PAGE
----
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Coroners and Justice Act 2009

Part 1 - Coroners

790.The 1953 Act is amended by paragraphs 6 to 21 of Schedule 21. Paragraphs 8(3)(e), (4) and (5) and 9(3)(c) and (d) and (4) change the time within which an informant is required to provide information for the registration of a death. Time begins to run from the date of confirmation by the medical examiner of the cause of death by virtue of section 18 of the Act or at the date of discontinuation of a coroner’s investigation under section 4 of the Act, rather than at the date of death. Paragraphs 8 and 9 also extend the categories of those who have a duty to give information for the registration of a death to include the partner of the deceased and the deceased’s personal representative. These terms are defined in the same way as in the list of interested persons given in section 47.

791.Paragraph 13 of Schedule 21 omits section 21 of the 1953 Act so that the Registrar General no longer needs to authorise the registration of a death where this is requested more than 12 months after the death. This provision is removed because all deaths will be reviewed either by a coroner or medical examiner under the provisions of Part 1 of the Act.

792.Paragraph 14 of Schedule 21 substitutes a new section 22 of the 1953 Act so as to remove the provisions for issuing medical certificates of cause of death. The provisions are replaced by powers in section 20 for the Secretary of State to make regulations for the certification of cause of death. Section 22 of the 1953 Act is also amended to require the registrar to record the cause of death where this is provided under regulations made under section 20. References to section 22 elsewhere in the 1953 Act are amended to refer to regulations under section 20.

793.Paragraph 18 of Schedule 21 amends section 29 of the 1953 Act so that an error of fact or substance in the cause of death recorded in an entry in a death register may not be corrected without the approval of the appropriate medical examiner or senior coroner where the recorded cause had been confirmed under section 20 or on discontinuance of an investigation under section 4 (following post-mortem).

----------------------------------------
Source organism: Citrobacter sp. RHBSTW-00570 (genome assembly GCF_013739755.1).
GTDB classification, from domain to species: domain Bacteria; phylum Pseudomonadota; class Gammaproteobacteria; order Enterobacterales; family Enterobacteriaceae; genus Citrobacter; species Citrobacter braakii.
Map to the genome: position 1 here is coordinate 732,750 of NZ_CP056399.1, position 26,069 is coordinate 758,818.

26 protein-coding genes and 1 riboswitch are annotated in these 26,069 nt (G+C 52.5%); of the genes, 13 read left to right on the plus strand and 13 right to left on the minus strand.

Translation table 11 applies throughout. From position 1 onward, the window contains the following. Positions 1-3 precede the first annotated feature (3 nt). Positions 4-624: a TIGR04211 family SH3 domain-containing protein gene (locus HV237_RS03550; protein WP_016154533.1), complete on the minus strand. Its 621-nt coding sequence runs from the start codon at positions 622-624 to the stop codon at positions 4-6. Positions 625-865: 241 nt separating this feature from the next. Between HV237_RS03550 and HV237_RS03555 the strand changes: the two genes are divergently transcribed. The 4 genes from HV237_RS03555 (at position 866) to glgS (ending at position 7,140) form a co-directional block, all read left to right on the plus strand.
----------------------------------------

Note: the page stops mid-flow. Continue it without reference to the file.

794.Paragraph 19 inserts a section 33A into the 1953 Act, creating an entitlement to obtain (on payment of a fee) a short certificate of death. The inserted section is based on section 33 of the 1953 Act (short certificate of birth).

795.The majority of the remaining amendments relating to Part 1 pick up references to the term “inquest” in other legislation and replace these with references to “investigation” or pick up references to the 1988 Act and replace these with references to the provisions of the Act.

796.The 1996 Act is amended by paragraphs 37 to 42 of Schedule 21. Northern Ireland is subject to the 1996 Act and this will not change with the reforms; treasure and treasure trove cases will continue to be investigated by the local coroners in Northern Ireland. The amendments to the Treasure Act in relation to England and Wales are therefore disapplied for Northern Ireland (paragraphs 38, 39(5) and 41).

797.Under the amendment made by paragraph 40 the Secretary of State will be able to make an order, using the negative resolution procedure, which will designate specified officers to receive reports of treasure from finders, acquirers or any other person. The designated officer will then pass the information on to the Coroner for Treasure.

798.Paragraph 40 also amends the 1996 Act so as to increase the period for prosecuting a person for not reporting an item believed to be treasure by a finder to the Coroner for Treasure from six months to a maximum of three years. This period of prosecution will also apply to a breach of the duty to report on acquirers.

799.There is an amendment to the Human Tissue Act 2004 relating to coroners’ duties in respect of bodies prior to transplantation or other similar or related activities at paragraphs 47 to 50.

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